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WFP along with Japanese government boost community resilience in rural Zimbabwe

The United Nations World Food Programme (WFP) has rolled out resilience building activities with support of the Government of Japan to boost food security and improve the livelihoods of nearly 9,000 people in Chiredzi district, in southern Zimbabwe

The funding, a US$900,000 contribution coming at a critical time, will help WFP to provide food assistance while at the same time stimulating local development through the construction of small-scale infrastructures such as small dams and nutrition gardens, the provision of training for farmers in agriculture and income-generation activities such as poultry and beekeeping, as well as land reclamation activities.

“We are working with communities to transform rural areas, improve incomes for farmers and provide financial safety nets. Our goal is to ensure food security even for the future, and to do so, we would like agriculture to remain both an attractive and a viable option for the next generation,” said Francesca Erdelmann, WFP’s country director in Zimbabwe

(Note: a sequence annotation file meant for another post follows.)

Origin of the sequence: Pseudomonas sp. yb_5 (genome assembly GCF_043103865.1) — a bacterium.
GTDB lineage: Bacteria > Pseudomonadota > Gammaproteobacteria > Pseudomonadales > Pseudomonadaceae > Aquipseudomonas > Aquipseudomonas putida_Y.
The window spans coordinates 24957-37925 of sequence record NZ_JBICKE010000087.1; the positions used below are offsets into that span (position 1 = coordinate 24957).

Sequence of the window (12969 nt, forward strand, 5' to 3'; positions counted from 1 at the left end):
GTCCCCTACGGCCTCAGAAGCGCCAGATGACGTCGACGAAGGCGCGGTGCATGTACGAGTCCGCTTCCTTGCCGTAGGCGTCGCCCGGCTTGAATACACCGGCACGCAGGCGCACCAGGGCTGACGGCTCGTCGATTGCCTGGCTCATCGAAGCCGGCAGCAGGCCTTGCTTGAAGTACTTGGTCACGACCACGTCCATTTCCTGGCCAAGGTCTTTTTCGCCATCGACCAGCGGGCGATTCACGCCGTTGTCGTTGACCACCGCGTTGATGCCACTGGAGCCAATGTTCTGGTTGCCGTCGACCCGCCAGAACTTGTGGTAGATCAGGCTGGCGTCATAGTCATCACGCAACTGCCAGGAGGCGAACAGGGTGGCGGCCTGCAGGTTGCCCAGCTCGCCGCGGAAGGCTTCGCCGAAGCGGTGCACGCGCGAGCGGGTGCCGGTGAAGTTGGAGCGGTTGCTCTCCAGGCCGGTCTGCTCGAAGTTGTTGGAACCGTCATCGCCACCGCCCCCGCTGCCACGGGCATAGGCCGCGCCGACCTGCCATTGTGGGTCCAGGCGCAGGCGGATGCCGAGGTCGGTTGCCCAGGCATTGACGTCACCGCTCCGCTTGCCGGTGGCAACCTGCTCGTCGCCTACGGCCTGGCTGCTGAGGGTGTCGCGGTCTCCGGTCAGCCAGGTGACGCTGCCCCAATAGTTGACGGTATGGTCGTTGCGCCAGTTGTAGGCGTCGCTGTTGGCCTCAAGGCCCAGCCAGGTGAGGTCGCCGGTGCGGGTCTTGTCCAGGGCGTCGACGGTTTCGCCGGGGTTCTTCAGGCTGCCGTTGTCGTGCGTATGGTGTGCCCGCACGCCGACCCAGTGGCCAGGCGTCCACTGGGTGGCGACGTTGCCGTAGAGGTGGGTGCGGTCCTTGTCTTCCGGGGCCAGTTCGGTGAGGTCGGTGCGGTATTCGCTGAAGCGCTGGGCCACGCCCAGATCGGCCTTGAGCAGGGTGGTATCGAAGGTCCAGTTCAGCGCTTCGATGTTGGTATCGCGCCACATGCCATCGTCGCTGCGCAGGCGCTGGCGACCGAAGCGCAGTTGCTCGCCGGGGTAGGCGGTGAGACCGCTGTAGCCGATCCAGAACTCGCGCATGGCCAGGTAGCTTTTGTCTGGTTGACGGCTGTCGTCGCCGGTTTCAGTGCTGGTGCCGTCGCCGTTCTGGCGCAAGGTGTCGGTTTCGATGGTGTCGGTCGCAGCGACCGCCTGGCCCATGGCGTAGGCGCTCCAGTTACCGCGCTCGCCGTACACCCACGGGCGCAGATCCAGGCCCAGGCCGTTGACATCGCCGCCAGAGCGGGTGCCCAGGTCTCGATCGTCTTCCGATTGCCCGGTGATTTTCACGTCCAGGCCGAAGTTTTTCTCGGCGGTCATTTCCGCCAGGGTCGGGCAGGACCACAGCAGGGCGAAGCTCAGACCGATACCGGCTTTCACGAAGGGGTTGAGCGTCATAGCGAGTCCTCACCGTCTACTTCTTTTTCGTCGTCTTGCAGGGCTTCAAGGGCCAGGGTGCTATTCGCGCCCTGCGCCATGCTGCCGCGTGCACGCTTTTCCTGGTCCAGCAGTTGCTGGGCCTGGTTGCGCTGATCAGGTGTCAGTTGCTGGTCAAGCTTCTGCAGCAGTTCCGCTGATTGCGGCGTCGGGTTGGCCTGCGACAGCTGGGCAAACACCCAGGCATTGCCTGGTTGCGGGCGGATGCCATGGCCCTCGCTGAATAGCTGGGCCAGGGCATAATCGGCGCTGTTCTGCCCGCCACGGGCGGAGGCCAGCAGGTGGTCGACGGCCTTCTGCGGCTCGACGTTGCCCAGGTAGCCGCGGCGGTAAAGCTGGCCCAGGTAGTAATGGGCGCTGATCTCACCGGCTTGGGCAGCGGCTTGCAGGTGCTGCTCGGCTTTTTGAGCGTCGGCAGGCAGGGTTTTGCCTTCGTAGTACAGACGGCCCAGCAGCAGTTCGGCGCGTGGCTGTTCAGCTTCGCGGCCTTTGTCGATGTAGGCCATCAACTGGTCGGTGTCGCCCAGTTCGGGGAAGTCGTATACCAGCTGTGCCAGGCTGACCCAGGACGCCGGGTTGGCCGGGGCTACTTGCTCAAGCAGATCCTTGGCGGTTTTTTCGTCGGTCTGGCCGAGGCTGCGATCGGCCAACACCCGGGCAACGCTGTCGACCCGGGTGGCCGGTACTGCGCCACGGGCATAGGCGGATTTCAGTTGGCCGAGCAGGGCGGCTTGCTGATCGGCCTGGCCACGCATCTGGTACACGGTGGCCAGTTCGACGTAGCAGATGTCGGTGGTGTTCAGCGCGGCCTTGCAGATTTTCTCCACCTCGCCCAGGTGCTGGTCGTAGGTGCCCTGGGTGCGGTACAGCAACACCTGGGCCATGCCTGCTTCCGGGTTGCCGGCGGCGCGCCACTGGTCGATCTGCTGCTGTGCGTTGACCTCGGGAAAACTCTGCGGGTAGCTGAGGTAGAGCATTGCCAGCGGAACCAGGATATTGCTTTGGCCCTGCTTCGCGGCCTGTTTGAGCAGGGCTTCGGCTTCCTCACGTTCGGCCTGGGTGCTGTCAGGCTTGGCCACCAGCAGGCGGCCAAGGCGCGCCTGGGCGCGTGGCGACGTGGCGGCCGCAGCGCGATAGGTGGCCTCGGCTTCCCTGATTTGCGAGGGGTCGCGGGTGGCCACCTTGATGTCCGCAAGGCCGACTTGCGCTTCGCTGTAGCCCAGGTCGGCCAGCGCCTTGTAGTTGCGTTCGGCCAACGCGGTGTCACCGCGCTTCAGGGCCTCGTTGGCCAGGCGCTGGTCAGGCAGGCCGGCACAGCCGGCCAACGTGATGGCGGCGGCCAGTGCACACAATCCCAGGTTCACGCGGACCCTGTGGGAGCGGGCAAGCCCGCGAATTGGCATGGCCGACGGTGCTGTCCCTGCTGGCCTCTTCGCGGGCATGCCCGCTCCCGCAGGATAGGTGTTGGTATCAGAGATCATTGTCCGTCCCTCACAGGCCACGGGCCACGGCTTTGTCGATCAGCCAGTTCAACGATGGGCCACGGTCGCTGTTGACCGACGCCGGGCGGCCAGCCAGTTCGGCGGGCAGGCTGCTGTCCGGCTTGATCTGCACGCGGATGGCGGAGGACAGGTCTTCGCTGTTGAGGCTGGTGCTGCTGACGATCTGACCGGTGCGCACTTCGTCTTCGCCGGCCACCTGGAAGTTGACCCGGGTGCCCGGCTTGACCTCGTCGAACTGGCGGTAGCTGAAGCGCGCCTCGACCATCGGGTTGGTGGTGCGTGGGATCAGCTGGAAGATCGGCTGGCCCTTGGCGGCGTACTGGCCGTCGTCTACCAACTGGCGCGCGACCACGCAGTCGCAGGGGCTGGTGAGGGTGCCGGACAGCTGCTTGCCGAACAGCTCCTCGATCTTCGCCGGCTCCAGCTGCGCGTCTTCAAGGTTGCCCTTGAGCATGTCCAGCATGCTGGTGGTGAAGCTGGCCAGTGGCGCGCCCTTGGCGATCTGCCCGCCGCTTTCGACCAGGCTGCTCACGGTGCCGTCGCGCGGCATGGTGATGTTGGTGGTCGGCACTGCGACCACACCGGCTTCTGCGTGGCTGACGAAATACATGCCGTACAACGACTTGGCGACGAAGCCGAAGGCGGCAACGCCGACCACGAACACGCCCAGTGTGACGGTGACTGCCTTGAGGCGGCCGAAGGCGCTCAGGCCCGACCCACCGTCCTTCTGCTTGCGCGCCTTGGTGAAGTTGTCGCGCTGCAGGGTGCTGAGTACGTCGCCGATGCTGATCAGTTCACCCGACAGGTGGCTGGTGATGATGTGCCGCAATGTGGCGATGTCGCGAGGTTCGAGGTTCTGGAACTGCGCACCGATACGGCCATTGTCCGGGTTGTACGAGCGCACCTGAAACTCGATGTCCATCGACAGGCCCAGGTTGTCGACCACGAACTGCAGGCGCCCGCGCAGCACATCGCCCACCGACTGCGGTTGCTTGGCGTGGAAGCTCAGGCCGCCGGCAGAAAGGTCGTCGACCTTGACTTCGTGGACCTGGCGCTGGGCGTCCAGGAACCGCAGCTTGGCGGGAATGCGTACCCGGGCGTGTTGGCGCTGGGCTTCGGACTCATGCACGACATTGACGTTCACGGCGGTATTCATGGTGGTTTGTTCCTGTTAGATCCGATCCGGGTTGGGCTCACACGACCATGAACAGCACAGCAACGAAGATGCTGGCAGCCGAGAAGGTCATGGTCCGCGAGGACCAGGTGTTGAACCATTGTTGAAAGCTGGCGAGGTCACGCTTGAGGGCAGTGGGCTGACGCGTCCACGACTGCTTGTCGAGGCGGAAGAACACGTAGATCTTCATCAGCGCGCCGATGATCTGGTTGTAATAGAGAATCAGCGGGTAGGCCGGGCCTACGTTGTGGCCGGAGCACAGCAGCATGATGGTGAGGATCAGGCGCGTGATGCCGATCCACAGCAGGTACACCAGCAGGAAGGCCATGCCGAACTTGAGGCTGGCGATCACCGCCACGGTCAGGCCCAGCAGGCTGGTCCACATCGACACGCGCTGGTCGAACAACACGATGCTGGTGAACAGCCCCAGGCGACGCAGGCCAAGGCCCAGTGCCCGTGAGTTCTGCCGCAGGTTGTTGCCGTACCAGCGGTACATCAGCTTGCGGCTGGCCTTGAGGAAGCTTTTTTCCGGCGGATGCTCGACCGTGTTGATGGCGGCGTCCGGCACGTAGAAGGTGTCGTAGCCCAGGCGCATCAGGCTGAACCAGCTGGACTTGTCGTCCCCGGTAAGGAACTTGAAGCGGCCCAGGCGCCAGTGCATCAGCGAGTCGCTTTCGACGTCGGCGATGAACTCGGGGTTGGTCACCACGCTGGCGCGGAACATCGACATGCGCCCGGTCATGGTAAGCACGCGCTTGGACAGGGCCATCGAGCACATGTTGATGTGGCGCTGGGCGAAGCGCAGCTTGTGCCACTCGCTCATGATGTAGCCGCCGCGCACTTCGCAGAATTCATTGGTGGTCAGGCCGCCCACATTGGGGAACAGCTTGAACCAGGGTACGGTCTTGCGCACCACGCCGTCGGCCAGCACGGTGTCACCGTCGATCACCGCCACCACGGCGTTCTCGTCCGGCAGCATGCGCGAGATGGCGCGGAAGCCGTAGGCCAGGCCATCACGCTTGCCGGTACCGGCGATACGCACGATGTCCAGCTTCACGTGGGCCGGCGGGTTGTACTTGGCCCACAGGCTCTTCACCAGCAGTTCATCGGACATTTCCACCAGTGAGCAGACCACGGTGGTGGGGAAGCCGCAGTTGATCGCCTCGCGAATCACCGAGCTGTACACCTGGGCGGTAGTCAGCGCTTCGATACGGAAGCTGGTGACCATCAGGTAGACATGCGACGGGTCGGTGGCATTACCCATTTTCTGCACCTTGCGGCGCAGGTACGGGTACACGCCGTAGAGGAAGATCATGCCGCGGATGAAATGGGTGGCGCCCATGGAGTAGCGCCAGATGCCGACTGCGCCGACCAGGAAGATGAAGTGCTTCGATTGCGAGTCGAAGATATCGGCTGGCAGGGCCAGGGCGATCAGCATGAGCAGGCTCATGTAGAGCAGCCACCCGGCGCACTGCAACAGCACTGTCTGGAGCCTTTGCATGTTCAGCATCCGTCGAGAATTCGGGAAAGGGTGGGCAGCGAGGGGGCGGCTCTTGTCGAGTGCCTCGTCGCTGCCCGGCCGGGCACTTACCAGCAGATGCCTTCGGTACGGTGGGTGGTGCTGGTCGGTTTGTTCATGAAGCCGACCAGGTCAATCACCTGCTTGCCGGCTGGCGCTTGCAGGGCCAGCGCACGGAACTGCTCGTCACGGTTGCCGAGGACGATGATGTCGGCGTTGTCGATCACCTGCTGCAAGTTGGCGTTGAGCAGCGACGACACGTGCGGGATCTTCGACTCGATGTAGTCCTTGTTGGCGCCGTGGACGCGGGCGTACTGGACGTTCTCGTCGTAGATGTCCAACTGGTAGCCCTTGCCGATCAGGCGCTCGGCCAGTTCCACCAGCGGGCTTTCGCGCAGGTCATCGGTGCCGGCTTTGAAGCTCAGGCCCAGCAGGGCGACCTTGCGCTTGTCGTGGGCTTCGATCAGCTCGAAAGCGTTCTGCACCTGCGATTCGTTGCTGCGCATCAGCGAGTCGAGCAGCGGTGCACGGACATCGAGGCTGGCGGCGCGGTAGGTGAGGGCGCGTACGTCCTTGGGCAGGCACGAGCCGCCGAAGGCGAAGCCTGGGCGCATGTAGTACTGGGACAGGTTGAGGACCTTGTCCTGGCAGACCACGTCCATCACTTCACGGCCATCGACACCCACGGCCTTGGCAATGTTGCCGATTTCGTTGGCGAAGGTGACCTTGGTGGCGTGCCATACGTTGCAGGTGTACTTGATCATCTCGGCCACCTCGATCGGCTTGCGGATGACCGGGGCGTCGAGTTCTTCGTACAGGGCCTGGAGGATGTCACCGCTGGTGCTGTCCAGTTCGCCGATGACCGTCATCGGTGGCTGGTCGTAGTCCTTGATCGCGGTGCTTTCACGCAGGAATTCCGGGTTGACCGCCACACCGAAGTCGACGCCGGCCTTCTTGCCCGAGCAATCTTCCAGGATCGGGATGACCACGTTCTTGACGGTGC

Mindful of the multiple risks that people and ecosystems face, WFP brings together investments in infrastructure, insurance and financial inclusion for farmers and connects smallholder production to value-added food markets. This contributes to sustainable rural livelihoods and enhances protection against acute climate shocks, such as droughts or cyclones.

WFP’s community resilience initiatives combine two climate risk mitigation strategies to assist the people: better natural resource management through enhanced agricultural techniques to assure ongoing food production and diversifying their livelihoods to withstand climate shocks. In 2023, WFP will support more than 110,000 people through this integrated approach to rural resilience-building across the country.

To read more about WFP's activities, click here.